We don’t want it to be true, but Hansel is not so hot right now. Look away Zoolander fans, the reviews for the sequel are in – and they are ripping Ben Stiller’s film to be shreds.
Critics in the USA have been especially scathing, with Variety’s Justin Chang branding the film “the orange mocha crappuccino of movie sequels”. A simply brilliant line – we thank him for that.
In addition, David Rooney, writing in The Hollywood Reporter, said: “Despite its relentless name-checking, Zoolander 2 functions strictly within its own goofy screen-comedy universe, so its satire is toothless. The dim-witted Derek Zoolander, his former runway rival Hansel (Owen Wilson, back in full butterscotch-stallion mode), and tantrum-throwing monster Mugatu are stitched into a high-concept story of celebrity serial murders, a mythical promise of eternal youth and a conspiracy to wipe out the most influential figures in fashion. By comparison, the original movie’s plot to brainwash Derek into assassinating the Malaysian prime minister seems a model of linear clarity. The bigger issue, however, is that not one of the patchy sequel’s threads really holds together, even within the elastic boundaries of farce.”
The Wrap’s Alonso Duralde said: “Even with four writers on hand, this smacks of “we’ll make up something hilarious on the spot,” never accounting for the fact that everyone in the cast seems at least a little jet-lagged. Scene partners don’t seem to be on the same frequency, and the timing often falls flat, and the result is a movie that – in my audience, anyway – exhausted the good will and anticipation of people who were hoping to be entertained but ultimately capitulated to the general airlessness of the final product.”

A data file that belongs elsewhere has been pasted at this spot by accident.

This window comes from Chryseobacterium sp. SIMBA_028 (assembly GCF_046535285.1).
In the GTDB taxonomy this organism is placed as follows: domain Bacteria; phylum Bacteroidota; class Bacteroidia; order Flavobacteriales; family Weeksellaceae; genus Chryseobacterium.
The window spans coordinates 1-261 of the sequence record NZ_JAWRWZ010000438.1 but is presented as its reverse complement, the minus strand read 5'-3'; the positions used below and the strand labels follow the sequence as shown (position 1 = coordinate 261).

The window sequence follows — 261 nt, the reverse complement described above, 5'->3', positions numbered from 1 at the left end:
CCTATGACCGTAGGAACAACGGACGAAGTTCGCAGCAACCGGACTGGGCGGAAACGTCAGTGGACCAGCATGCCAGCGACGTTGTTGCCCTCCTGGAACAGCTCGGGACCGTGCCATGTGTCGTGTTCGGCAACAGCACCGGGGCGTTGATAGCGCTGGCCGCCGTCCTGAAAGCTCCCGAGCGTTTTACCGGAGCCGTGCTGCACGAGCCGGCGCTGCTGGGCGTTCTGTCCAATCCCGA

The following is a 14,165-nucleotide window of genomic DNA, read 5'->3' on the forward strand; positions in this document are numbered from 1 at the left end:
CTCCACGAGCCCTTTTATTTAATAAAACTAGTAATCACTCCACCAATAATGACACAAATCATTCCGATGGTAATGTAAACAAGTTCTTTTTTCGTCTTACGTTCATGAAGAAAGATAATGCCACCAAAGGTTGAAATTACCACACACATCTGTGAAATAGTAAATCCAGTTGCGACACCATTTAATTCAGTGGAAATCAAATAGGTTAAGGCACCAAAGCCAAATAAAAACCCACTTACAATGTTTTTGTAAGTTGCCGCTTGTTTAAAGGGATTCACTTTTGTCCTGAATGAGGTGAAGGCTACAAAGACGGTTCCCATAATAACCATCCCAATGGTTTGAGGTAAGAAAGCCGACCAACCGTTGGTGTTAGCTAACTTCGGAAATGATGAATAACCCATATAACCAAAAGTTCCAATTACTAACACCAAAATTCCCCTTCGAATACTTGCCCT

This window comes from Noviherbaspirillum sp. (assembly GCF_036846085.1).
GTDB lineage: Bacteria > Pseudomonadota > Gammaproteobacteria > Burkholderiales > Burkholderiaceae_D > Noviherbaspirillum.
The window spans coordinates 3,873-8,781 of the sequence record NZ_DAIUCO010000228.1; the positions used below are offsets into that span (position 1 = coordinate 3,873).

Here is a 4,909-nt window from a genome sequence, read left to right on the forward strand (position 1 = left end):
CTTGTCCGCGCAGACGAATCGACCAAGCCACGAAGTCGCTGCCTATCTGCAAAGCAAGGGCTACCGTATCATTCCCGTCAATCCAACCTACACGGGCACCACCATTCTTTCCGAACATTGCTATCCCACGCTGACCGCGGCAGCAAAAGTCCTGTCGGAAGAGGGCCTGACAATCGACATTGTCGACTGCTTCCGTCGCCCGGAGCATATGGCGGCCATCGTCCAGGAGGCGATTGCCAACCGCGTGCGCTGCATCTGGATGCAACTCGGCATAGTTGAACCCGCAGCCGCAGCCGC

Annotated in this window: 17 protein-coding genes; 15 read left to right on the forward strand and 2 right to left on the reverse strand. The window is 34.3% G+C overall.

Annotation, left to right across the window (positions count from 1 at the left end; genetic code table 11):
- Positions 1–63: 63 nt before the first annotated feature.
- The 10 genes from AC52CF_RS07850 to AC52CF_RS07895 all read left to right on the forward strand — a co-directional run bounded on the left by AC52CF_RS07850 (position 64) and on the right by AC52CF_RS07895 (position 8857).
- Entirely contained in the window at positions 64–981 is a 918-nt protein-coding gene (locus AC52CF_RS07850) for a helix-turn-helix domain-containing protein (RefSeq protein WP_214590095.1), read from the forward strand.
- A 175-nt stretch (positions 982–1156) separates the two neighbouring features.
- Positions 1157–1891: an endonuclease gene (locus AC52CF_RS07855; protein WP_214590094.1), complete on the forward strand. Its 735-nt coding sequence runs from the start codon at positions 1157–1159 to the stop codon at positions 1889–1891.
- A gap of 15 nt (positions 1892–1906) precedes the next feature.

Chris Nashawaty took harsh to another level in Entertainment Weekly: “The flop sweat drips from the opening scene, where a labored Justin Bieber gag barely elicits a chuckle but provides the film with its lazy plot trigger: Who’s killing the world’s biggest pop stars? It’s all downhill from there as Stiller and co-writers Justin Theroux, John Hamburg, and Nicholas Stoller flail at the lowest-hanging pop culture fruit. As it is, though, Zoolander No. 2 is embarrassing, lazy, and aggressively unfunny. The only good news is that at the pace the franchise is moving, we won’t get Zoolander 3 until 2030.”
Brits might enjoy Zoolander 2 marginally more, judging by some surprisingly favourable UK reviews.
NME’s Olly Richards was “amused” despite the “hit-and-miss” jokes, while Guardian critic Peter Bradshaw bemoaned the lack of “new stuff” but “still felt some warmth”. Helen O’Hara found the movie “pleasingly ridiculous”, writing in The Telegraph that “if this is Derek’s swan song, he leaves amid a flurry of feathers and bustle”. Hmmm, we’re counting on it being an absolute disaster though, pretty much like Anchorman 2.